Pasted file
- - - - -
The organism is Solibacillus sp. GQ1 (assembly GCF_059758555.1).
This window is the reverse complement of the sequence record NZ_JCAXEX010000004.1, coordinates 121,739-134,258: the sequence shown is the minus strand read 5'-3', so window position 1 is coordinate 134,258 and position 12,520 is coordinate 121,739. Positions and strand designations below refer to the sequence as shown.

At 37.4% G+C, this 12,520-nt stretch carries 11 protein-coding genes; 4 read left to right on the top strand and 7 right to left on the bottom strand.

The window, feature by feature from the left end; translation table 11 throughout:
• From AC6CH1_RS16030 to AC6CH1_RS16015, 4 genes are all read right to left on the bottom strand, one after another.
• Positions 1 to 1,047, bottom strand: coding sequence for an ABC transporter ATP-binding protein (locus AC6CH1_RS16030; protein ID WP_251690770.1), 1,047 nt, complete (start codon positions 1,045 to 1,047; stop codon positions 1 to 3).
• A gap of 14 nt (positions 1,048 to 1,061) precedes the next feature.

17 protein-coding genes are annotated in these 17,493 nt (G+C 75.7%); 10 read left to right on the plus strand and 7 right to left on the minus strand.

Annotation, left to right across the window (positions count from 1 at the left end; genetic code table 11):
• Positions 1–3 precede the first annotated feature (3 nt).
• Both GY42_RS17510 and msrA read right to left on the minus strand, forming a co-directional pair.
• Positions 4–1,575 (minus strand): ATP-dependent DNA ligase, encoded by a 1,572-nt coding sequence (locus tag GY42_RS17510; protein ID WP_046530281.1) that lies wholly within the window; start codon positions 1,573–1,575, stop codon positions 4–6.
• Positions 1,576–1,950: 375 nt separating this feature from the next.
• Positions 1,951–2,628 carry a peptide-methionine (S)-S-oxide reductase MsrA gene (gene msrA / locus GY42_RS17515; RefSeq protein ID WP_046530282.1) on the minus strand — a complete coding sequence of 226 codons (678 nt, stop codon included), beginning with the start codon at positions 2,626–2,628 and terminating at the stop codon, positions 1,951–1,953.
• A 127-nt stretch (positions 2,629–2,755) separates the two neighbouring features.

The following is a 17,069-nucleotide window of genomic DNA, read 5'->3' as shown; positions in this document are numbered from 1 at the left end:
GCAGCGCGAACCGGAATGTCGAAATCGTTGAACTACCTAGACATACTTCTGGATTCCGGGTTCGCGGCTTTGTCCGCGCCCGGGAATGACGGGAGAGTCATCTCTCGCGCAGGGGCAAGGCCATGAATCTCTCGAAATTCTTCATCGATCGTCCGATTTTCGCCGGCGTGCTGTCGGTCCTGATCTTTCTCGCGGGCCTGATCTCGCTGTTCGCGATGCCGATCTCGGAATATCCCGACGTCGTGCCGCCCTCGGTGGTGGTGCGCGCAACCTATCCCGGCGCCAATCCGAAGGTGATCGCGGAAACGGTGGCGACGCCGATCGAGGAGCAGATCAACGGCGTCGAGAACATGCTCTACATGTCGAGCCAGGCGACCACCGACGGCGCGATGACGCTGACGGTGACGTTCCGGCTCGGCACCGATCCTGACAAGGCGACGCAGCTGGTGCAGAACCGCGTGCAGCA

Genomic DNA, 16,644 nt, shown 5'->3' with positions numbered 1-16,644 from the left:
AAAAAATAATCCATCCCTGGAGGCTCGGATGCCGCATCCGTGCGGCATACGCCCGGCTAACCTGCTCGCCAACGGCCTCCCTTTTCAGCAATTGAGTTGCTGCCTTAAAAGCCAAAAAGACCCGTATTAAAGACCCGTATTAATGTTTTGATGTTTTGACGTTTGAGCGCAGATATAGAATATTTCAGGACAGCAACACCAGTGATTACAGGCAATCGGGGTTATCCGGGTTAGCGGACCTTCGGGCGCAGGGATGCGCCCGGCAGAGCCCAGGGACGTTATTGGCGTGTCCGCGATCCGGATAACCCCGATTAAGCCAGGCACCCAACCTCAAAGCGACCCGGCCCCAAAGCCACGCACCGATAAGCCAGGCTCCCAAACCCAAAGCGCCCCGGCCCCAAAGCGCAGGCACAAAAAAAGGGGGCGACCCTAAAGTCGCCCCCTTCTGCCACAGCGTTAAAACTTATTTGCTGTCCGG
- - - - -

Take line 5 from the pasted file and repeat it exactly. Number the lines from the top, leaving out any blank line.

• From AC6CH1_RS16030 to AC6CH1_RS16015, 4 genes are all read right to left on the bottom strand, one after another.